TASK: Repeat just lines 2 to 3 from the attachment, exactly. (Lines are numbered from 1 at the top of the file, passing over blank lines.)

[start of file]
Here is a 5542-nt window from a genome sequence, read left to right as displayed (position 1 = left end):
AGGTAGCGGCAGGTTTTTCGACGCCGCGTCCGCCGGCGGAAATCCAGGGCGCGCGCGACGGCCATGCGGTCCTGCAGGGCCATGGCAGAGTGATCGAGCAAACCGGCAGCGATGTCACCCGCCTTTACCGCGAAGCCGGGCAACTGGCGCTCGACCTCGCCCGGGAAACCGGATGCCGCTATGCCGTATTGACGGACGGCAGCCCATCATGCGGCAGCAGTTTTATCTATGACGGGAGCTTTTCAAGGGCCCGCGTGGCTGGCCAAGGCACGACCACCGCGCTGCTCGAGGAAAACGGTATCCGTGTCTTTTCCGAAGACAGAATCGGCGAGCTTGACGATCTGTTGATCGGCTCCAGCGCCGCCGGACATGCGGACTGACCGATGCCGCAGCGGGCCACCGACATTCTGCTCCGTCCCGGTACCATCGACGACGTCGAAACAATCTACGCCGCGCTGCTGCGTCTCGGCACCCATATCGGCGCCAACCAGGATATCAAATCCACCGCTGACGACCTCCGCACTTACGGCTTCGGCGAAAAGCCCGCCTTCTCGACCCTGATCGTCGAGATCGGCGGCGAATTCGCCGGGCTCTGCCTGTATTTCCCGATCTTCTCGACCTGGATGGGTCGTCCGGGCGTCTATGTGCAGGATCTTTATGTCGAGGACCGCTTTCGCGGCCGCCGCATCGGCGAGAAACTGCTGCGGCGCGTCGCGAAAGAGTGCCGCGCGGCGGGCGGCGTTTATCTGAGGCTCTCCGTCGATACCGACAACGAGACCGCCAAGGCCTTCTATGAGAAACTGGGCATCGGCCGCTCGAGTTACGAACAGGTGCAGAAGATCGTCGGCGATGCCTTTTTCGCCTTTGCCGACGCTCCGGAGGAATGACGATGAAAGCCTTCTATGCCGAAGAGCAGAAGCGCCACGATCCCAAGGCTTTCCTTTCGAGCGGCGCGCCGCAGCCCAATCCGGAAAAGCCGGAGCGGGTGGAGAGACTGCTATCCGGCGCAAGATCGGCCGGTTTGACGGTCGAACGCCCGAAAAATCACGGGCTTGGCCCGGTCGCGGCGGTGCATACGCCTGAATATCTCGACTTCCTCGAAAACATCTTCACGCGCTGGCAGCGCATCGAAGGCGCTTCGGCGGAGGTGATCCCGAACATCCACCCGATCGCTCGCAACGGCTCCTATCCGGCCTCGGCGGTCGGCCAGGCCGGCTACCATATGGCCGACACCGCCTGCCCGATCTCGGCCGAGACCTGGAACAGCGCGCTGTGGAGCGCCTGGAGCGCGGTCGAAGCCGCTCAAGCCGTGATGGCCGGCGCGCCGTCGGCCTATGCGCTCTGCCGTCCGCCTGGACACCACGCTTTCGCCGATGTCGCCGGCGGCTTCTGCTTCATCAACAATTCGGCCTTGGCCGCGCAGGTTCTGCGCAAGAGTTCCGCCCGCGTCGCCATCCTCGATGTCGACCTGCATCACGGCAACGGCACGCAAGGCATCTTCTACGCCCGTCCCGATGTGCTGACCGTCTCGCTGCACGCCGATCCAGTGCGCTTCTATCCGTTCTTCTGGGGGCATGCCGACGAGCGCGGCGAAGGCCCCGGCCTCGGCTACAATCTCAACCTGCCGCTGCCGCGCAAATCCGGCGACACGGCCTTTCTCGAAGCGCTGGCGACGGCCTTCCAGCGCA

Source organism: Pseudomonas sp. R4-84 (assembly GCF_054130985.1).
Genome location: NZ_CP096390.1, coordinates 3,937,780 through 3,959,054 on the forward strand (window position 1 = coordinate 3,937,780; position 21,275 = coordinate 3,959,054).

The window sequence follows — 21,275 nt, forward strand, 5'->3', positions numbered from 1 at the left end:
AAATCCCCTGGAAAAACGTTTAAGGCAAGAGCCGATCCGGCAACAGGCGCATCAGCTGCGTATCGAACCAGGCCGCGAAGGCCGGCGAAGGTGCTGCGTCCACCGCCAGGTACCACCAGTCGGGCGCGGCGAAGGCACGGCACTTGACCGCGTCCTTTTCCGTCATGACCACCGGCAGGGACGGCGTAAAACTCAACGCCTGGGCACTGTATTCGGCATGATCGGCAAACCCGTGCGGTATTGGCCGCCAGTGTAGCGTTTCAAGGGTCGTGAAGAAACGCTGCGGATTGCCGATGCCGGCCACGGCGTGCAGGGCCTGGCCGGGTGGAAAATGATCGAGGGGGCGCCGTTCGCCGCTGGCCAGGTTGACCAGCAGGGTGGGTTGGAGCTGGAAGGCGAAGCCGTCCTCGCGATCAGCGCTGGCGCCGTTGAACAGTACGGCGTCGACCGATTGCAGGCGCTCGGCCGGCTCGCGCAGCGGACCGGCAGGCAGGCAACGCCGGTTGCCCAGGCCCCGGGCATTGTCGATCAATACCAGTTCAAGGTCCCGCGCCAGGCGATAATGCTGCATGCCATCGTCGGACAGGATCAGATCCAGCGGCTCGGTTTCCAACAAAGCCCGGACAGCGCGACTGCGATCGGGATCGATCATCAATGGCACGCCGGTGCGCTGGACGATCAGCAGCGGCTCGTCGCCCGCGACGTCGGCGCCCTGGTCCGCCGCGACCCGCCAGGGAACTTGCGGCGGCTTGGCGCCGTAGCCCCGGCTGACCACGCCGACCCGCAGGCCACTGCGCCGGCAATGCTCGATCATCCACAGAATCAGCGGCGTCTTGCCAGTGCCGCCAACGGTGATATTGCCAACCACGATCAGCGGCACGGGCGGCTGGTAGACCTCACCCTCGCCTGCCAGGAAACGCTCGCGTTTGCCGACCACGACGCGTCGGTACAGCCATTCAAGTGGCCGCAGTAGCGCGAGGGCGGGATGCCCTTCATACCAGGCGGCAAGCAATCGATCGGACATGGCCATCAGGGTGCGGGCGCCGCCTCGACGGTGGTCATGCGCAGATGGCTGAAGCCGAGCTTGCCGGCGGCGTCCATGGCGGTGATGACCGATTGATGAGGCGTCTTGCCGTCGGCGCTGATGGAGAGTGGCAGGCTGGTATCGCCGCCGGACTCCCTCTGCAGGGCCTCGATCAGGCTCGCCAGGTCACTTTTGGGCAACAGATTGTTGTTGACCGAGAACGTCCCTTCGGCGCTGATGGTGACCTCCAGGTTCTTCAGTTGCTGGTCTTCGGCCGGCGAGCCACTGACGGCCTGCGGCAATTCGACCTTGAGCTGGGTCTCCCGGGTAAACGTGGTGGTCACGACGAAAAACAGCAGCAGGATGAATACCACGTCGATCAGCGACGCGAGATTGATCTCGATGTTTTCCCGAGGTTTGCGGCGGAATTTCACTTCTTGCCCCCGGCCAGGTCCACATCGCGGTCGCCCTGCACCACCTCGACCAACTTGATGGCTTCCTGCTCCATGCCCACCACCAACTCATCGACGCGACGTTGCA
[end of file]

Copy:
AGGTAGCGGCAGGTTTTTCGACGCCGCGTCCGCCGGCGGAAATCCAGGGCGCGCGCGACGGCCATGCGGTCCTGCAGGGCCATGGCAGAGTGATCGAGCAAACCGGCAGCGATGTCACCCGCCTTTACCGCGAAGCCGGGCAACTGGCGCTCGACCTCGCCCGGGAAACCGGATGCCGCTATGCCGTATTGACGGACGGCAGCCCATCATGCGGCAGCAGTTTTATCTATGACGGGAGCTTTTCAAGGGCCCGCGTGGCTGGCCAAGGCACGACCACCGCGCTGCTCGAGGAAAACGGTATCCGTGTCTTTTCCGAAGACAGAATCGGCGAGCTTGACGATCTGTTGATCGGCTCCAGCGCCGCCGGACATGCGGACTGACCGATGCCGCAGCGGGCCACCGACATTCTGCTCCGTCCCGGTACCATCGACGACGTCGAAACAATCTACGCCGCGCTGCTGCGTCTCGGCACCCATATCGGCGCCAACCAGGATATCAAATCCACCGCTGACGACCTCCGCACTTACGGCTTCGGCGAAAAGCCCGCCTTCTCGACCCTGATCGTCGAGATCGGCGGCGAATTCGCCGGGCTCTGCCTGTATTTCCCGATCTTCTCGACCTGGATGGGTCGTCCGGGCGTCTATGTGCAGGATCTTTATGTCGAGGACCGCTTTCGCGGCCGCCGCATCGGCGAGAAACTGCTGCGGCGCGTCGCGAAAGAGTGCCGCGCGGCGGGCGGCGTTTATCTGAGGCTCTCCGTCGATACCGACAACGAGACCGCCAAGGCCTTCTATGAGAAACTGGGCATCGGCCGCTCGAGTTACGAACAGGTGCAGAAGATCGTCGGCGATGCCTTTTTCGCCTTTGCCGACGCTCCGGAGGAATGACGATGAAAGCCTTCTATGCCGAAGAGCAGAAGCGCCACGATCCCAAGGCTTTCCTTTCGAGCGGCGCGCCGCAGCCCAATCCGGAAAAGCCGGAGCGGGTGGAGAGACTGCTATCCGGCGCAAGATCGGCCGGTTTGACGGTCGAACGCCCGAAAAATCACGGGCTTGGCCCGGTCGCGGCGGTGCATACGCCTGAATATCTCGACTTCCTCGAAAACATCTTCACGCGCTGGCAGCGCATCGAAGGCGCTTCGGCGGAGGTGATCCCGAACATCCACCCGATCGCTCGCAACGGCTCCTATCCGGCCTCGGCGGTCGGCCAGGCCGGCTACCATATGGCCGACACCGCCTGCCCGATCTCGGCCGAGACCTGGAACAGCGCGCTGTGGAGCGCCTGGAGCGCGGTCGAAGCCGCTCAAGCCGTGATGGCCGGCGCGCCGTCGGCCTATGCGCTCTGCCGTCCGCCTGGACACCACGCTTTCGCCGATGTCGCCGGCGGCTTCTGCTTCATCAACAATTCGGCCTTGGCCGCGCAGGTTCTGCGCAAGAGTTCCGCCCGCGTCGCCATCCTCGATGTCGACCTGCATCACGGCAACGGCACGCAAGGCATCTTCTACGCCCGTCCCGATGTGCTGACCGTCTCGCTGCACGCCGATCCAGTGCGCTTCTATCCGTTCTTCTGGGGGCATGCCGACGAGCGCGGCGAAGGCCCCGGCCTCGGCTACAATCTCAACCTGCCGCTGCCGCGCAAATCCGGCGACACGGCCTTTCTCGAAGCGCTGGCGACGGCCTTCCAGCGCA

Source organism: Pseudomonas sp. R4-84 (assembly GCF_054130985.1).